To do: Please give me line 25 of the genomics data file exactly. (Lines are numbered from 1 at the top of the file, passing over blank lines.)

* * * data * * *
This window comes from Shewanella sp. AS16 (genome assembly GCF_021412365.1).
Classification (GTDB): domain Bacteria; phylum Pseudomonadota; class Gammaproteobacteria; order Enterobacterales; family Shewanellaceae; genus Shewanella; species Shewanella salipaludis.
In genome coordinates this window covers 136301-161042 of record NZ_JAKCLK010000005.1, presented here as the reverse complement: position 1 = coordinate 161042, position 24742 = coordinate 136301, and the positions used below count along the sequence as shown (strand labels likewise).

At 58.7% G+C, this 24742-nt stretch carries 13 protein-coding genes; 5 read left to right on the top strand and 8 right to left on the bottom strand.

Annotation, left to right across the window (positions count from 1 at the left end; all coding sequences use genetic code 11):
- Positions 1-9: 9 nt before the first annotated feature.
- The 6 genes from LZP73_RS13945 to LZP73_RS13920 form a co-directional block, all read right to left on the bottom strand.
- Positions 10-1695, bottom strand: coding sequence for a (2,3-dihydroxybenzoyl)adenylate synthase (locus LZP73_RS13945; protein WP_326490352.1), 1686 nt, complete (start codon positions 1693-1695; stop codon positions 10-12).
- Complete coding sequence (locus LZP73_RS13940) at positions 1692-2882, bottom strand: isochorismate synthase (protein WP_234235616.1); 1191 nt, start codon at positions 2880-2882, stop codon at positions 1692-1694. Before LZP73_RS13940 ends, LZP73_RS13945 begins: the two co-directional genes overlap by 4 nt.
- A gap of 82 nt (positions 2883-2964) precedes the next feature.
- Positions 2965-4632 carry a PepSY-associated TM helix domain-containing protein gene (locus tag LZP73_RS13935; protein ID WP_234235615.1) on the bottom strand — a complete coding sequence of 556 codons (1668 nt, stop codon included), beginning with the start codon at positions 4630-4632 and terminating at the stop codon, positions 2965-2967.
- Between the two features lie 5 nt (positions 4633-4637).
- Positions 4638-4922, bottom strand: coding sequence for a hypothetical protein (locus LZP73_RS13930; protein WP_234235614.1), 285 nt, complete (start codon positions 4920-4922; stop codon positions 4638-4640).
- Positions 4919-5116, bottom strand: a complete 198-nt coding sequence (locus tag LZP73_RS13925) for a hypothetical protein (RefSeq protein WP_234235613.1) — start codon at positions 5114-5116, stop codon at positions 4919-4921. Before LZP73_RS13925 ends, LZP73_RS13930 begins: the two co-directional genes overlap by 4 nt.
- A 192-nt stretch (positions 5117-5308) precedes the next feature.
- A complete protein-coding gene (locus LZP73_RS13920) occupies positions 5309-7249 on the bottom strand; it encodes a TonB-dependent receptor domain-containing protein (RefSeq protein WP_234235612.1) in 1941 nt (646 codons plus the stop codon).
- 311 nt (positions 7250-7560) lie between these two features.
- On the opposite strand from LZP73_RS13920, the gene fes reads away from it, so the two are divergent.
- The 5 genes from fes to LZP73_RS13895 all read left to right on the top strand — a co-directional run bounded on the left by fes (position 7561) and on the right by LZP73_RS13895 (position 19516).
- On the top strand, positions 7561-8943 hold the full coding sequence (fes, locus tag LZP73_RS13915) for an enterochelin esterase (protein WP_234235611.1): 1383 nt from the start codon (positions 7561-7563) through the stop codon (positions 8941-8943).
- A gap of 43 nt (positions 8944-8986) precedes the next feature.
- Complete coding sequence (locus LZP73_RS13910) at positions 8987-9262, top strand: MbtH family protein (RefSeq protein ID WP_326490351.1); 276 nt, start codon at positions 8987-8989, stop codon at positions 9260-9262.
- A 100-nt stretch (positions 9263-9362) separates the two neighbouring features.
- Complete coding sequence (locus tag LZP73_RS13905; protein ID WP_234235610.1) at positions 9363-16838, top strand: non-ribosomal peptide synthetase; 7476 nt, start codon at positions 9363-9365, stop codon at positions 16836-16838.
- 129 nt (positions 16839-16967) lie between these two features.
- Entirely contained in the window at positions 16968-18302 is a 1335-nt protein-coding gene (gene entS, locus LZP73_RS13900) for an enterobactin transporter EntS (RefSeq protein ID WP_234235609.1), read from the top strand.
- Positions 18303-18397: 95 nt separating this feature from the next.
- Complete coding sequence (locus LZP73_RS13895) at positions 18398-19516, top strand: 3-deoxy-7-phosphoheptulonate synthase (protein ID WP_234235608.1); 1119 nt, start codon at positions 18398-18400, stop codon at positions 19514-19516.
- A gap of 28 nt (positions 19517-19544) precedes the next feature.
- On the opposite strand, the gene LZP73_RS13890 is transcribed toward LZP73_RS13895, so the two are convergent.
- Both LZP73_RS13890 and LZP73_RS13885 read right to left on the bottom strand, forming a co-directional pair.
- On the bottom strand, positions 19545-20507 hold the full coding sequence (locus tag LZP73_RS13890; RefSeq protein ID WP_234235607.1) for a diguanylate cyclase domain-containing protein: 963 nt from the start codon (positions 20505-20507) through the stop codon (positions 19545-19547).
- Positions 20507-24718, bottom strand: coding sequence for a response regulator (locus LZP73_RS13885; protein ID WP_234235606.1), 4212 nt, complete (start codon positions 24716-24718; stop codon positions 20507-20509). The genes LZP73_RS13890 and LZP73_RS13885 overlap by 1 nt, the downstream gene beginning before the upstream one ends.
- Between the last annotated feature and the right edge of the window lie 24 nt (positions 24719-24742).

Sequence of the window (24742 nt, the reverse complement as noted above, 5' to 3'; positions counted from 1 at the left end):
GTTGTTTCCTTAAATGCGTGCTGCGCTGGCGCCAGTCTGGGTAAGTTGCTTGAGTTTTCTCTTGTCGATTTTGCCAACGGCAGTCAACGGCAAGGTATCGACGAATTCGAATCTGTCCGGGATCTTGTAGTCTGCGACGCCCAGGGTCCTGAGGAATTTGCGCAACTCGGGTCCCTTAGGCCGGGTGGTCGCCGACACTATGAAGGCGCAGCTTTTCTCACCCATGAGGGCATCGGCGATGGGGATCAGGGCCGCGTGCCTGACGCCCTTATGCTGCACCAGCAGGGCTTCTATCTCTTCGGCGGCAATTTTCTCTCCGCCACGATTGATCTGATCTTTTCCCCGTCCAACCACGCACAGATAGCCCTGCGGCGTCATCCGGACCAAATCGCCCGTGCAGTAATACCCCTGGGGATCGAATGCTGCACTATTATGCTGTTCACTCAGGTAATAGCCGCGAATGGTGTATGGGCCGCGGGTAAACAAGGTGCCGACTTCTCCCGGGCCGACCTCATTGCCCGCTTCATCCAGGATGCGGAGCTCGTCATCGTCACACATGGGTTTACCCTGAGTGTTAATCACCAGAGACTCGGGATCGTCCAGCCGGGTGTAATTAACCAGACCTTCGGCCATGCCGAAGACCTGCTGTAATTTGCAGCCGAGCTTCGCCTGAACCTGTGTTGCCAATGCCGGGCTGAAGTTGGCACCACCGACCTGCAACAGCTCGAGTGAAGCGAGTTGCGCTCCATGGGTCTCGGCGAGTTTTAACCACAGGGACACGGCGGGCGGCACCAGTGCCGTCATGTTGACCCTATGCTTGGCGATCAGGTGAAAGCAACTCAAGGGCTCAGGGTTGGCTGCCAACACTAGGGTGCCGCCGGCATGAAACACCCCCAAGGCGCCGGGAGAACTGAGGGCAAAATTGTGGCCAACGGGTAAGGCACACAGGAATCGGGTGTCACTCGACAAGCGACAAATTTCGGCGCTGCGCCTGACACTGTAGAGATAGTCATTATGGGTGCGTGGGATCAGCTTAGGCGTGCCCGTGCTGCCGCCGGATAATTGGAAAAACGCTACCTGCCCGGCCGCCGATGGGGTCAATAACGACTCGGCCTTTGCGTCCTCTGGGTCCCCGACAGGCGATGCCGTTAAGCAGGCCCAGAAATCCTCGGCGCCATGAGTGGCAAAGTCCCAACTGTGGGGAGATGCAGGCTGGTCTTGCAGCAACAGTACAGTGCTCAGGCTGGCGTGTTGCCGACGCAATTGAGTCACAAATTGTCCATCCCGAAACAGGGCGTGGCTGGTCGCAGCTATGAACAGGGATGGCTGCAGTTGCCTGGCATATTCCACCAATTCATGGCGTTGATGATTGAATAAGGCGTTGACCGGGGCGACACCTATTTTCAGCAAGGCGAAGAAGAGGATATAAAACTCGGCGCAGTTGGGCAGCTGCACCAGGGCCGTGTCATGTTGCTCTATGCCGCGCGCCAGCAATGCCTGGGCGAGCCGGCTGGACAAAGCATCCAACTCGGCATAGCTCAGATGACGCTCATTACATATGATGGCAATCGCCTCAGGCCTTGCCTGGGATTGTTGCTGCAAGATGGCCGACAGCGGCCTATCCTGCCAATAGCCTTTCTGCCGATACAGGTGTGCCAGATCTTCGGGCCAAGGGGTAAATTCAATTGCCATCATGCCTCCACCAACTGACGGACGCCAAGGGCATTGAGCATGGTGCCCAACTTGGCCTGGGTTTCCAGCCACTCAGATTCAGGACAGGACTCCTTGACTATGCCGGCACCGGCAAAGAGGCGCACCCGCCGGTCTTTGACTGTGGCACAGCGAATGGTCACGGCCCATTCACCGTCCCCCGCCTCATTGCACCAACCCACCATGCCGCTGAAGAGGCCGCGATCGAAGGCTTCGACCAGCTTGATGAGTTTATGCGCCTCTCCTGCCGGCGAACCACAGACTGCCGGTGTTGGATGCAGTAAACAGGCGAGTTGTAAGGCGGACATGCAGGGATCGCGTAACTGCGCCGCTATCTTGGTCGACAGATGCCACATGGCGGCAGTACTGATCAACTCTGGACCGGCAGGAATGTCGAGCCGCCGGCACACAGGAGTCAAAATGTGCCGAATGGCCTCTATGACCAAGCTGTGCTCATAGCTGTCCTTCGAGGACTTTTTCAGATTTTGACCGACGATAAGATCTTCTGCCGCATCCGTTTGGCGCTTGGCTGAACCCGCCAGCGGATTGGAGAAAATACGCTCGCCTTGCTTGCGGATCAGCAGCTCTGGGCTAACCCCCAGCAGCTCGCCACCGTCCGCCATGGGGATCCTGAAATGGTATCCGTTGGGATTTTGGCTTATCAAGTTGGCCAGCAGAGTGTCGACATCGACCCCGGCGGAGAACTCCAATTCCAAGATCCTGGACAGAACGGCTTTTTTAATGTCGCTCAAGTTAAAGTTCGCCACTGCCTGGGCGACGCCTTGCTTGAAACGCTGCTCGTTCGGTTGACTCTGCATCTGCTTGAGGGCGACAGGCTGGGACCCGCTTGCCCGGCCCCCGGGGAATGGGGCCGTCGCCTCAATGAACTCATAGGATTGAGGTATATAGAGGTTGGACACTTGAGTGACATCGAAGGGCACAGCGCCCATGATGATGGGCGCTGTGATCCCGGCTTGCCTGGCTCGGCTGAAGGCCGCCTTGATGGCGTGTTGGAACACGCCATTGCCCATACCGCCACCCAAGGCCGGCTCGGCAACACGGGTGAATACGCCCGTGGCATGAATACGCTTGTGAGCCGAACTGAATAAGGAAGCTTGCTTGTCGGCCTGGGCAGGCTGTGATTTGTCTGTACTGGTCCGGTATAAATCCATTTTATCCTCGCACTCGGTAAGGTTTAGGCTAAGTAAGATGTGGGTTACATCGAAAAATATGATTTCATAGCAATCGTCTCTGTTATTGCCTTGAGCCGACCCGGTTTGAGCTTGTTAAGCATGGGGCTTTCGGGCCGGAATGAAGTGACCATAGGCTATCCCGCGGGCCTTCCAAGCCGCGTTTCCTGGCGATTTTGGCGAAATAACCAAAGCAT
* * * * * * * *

- 129 nt (positions 16839-16967) lie between these two features.